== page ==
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A Beginner's Guide to Core ML Tools: Converting a Caffe Model to Core ML Format

A Beginner's Guide to Core ML Tools: Converting a Caffe Model to Core ML Format

Welcome to the second part of the Core ML tutorial series. In this tutorial you will learn how to set up a Python virtual environment, acquire a data model not in the Core ML format, convert that model into a Core ML format, and finally integrate it into your app. It is highly recommended that you read the previous tutorial before continuing with this one.

In this project, we will build a flower recognition app that will look similar to below. The main focus, however, is to show you how to get a trained model and convert it into Core ML format for iOS app development.


Note: You will need Xcode 9 to complete the following tutorial. You will also need a device that is running iOS 11 in order to test out some of the features of this tutorial. Most importantly, all the code is written in Swift 4 and Python 2.7.

Before We Begin…

The purpose of this tutorial is to help you learn how to convert data models in various formats into the Core ML format. However before we begin, I should give you some background about machine learning frameworks. There are many popular deep learning frameworks out there which provide developers the tools to design, build, and train their own models. The model which we are going to use is from Caffe. Caffe was developed by Bekerley Artificial Intelligence Research (BAIR) and it is one of the most commonly used framework for creating machine learning models.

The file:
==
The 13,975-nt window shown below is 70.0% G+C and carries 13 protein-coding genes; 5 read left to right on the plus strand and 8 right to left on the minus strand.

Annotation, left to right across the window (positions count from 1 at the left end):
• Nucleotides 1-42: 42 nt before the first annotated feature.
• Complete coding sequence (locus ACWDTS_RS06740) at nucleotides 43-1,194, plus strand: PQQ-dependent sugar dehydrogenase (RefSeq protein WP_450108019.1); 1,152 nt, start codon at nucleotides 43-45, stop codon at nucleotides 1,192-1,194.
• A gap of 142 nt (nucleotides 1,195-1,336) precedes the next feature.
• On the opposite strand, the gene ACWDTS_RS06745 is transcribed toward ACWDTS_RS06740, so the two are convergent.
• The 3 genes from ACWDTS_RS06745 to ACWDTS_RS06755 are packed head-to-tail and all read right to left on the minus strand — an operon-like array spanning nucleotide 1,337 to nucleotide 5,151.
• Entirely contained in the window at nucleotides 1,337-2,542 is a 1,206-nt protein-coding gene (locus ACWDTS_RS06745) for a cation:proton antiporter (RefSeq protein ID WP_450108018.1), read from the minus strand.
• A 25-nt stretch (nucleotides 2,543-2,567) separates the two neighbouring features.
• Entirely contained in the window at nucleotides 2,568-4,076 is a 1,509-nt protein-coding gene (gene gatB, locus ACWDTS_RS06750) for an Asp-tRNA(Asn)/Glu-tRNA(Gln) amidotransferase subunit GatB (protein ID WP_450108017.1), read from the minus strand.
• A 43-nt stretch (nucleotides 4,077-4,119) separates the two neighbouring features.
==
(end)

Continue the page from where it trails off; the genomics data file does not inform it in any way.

Apart from Caffe, there are also plenty other frameworks such as Keras, TensorFlow, and Scikit-learn. All of these frameworks have their own advantages and disadvantages which you can learn about here.

In machine learning, everything starts with the model, the system that makes predictions or identifications. Teaching computer to learn involves a machine learning algorithm with training data to learn from. The output generated from training is usually known as machine learning models. There are different types of maching learning models that solve the same problem (e.g. object recognition) but with different algorithms. Neural Networks, Tree Ensembles, SVMs are some of these machine learning algorithms.

Editor’s note: If you’re interested in learning more about machine learning model, you can take a look at this and this article.